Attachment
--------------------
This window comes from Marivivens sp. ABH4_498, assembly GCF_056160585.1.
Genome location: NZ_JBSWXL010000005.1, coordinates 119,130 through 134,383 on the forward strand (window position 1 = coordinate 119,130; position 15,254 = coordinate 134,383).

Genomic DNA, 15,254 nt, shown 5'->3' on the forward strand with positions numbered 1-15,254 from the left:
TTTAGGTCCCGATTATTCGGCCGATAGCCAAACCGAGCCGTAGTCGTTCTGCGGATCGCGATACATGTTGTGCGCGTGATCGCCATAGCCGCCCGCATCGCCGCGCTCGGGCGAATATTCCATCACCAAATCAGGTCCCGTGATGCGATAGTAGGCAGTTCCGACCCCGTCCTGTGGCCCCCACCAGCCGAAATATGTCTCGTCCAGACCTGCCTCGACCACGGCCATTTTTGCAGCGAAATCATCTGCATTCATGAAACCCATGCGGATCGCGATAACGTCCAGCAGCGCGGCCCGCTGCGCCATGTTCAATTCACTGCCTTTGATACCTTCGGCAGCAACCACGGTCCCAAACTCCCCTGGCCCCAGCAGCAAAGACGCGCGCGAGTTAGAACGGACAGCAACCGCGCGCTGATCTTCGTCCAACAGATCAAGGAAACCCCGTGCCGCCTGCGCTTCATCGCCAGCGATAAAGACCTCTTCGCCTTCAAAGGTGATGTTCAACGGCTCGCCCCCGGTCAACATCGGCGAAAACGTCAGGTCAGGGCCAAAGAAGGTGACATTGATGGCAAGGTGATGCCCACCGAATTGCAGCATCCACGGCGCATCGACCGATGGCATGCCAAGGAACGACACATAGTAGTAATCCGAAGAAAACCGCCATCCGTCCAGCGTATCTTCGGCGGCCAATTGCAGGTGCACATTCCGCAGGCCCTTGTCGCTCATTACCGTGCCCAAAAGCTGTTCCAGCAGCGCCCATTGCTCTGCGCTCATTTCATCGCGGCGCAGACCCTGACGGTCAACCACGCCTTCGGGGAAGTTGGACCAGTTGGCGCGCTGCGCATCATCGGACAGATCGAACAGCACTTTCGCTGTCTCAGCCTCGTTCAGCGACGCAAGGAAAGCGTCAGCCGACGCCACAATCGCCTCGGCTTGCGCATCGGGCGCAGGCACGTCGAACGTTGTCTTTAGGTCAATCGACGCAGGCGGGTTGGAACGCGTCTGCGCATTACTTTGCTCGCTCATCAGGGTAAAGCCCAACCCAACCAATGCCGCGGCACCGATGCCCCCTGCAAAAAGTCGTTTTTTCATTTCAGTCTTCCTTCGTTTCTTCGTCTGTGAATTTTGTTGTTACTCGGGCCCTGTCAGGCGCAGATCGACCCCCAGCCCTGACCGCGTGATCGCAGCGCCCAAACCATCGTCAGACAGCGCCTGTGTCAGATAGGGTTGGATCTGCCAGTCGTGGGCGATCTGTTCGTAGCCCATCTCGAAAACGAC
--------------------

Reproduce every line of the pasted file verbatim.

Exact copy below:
This window comes from Marivivens sp. ABH4_498, assembly GCF_056160585.1.
Genome location: NZ_JBSWXL010000005.1, coordinates 119,130 through 134,383 on the forward strand (window position 1 = coordinate 119,130; position 15,254 = coordinate 134,383).

Genomic DNA, 15,254 nt, shown 5'->3' on the forward strand with positions numbered 1-15,254 from the left:
TTTAGGTCCCGATTATTCGGCCGATAGCCAAACCGAGCCGTAGTCGTTCTGCGGATCGCGATACATGTTGTGCGCGTGATCGCCATAGCCGCCCGCATCGCCGCGCTCGGGCGAATATTCCATCACCAAATCAGGTCCCGTGATGCGATAGTAGGCAGTTCCGACCCCGTCCTGTGGCCCCCACCAGCCGAAATATGTCTCGTCCAGACCTGCCTCGACCACGGCCATTTTTGCAGCGAAATCATCTGCATTCATGAAACCCATGCGGATCGCGATAACGTCCAGCAGCGCGGCCCGCTGCGCCATGTTCAATTCACTGCCTTTGATACCTTCGGCAGCAACCACGGTCCCAAACTCCCCTGGCCCCAGCAGCAAAGACGCGCGCGAGTTAGAACGGACAGCAACCGCGCGCTGATCTTCGTCCAACAGATCAAGGAAACCCCGTGCCGCCTGCGCTTCATCGCCAGCGATAAAGACCTCTTCGCCTTCAAAGGTGATGTTCAACGGCTCGCCCCCGGTCAACATCGGCGAAAACGTCAGGTCAGGGCCAAAGAAGGTGACATTGATGGCAAGGTGATGCCCACCGAATTGCAGCATCCACGGCGCATCGACCGATGGCATGCCAAGGAACGACACATAGTAGTAATCCGAAGAAAACCGCCATCCGTCCAGCGTATCTTCGGCGGCCAATTGCAGGTGCACATTCCGCAGGCCCTTGTCGCTCATTACCGTGCCCAAAAGCTGTTCCAGCAGCGCCCATTGCTCTGCGCTCATTTCATCGCGGCGCAGACCCTGACGGTCAACCACGCCTTCGGGGAAGTTGGACCAGTTGGCGCGCTGCGCATCATCGGACAGATCGAACAGCACTTTCGCTGTCTCAGCCTCGTTCAGCGACGCAAGGAAAGCGTCAGCCGACGCCACAATCGCCTCGGCTTGCGCATCGGGCGCAGGCACGTCGAACGTTGTCTTTAGGTCAATCGACGCAGGCGGGTTGGAACGCGTCTGCGCATTACTTTGCTCGCTCATCAGGGTAAAGCCCAACCCAACCAATGCCGCGGCACCGATGCCCCCTGCAAAAAGTCGTTTTTTCATTTCAGTCTTCCTTCGTTTCTTCGTCTGTGAATTTTGTTGTTACTCGGGCCCTGTCAGGCGCAGATCGACCCCCAGCCCTGACCGCGTGATCGCAGCGCCCAAACCATCGTCAGACAGCGCCTGTGTCAGATAGGGTTGGATCTGCCAGTCGTGGGCGATCTGTTCGTAGCCCATCTCGAAAACGAC